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Kyiv is awash in rumors, and the chattering classes are discussing five technocrats who could be chosen as the next prime minister. They are Aivaras Abromavičius, Vladyslav Rashkovan, Yuriy Vitrenko, Andriy Koboliev, and Oleksandr Danyliuk.
Most observers would be happy with any of the five. But while all bring experience, intelligence, and competence to the table, they are not equal.
The next government faces tremendous challenges, but the most important is to jump-start the economy and reform the courts to convince investors to take Ukraine seriously. The prime minister leads the government and sets economic policy.
I have interviewed all five, for hours at a time each, and I believe the two best prepared to lead Ukraine are Lithuanian-born investment banker Aivaras Abromavičius and Odesa native Vladyslav Rashkovan.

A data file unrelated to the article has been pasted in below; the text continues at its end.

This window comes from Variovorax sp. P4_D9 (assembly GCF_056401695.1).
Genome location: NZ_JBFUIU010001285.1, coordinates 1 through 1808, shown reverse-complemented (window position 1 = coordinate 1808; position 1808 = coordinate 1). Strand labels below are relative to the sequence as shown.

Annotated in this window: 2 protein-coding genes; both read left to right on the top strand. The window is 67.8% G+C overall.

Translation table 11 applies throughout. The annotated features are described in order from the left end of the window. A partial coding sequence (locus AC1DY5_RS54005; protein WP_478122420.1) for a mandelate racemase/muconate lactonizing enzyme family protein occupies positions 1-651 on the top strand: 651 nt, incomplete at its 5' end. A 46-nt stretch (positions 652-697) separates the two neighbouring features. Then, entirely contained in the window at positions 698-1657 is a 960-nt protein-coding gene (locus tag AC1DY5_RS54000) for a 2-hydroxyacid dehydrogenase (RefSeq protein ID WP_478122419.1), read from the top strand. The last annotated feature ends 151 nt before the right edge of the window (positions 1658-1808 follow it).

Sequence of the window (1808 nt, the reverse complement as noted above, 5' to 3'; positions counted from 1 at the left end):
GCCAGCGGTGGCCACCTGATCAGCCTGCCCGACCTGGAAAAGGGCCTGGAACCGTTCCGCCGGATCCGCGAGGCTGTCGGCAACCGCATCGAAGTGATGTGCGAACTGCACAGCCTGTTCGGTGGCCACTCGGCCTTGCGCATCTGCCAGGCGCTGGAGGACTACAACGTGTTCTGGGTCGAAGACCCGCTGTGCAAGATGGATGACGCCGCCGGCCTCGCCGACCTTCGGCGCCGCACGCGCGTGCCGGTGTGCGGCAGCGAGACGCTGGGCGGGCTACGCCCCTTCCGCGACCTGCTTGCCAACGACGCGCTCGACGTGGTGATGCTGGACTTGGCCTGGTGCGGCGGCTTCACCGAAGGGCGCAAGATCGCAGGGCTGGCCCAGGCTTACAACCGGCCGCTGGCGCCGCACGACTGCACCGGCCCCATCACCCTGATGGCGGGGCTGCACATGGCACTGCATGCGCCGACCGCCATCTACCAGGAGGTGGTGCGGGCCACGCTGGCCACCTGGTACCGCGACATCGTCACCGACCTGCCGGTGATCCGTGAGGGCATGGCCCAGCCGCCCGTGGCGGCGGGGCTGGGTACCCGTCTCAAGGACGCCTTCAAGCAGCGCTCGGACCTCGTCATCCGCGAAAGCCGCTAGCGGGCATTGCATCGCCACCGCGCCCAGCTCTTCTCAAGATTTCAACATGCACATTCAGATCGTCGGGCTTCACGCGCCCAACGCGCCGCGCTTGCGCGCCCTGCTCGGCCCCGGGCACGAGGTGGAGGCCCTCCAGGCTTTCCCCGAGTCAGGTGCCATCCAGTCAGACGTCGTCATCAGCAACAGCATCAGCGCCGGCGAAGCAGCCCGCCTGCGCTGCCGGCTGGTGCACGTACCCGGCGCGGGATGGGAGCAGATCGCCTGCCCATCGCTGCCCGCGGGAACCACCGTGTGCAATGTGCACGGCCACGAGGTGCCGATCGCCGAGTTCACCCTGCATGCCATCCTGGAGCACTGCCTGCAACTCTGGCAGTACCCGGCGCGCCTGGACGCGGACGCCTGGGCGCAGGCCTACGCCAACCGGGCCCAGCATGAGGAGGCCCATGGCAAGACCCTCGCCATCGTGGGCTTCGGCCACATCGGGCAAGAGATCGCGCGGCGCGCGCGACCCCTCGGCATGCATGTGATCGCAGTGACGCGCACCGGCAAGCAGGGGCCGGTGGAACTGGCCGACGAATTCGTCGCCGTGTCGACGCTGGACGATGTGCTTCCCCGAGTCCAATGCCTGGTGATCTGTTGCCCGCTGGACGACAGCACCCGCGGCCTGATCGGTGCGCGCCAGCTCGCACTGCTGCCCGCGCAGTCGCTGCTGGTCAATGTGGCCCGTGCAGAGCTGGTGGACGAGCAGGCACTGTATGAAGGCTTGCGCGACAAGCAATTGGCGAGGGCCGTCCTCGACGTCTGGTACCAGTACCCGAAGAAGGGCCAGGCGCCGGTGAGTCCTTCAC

Abromavičius served as Ukraine’s minister of economic development from December 2014 to February 2016 until he claimed that he was pressured to hire a corrupt deputy and then quit. He recently joined the supervisory board of Ukroboronprom, the deeply corrupt state-owned defense company, and has spent the last few weeks crisscrossing the country, touring state-owned enterprises and trying to figure out how to rationalize them. In the West, Abromavičius is regarded as honest, efficient, principled, charming, and absolutely committed to the success of Ukraine. Choosing Abromavičius would signal to investors, Western governments, and Ukrainians that Zelenskyy is serious about changing Ukraine.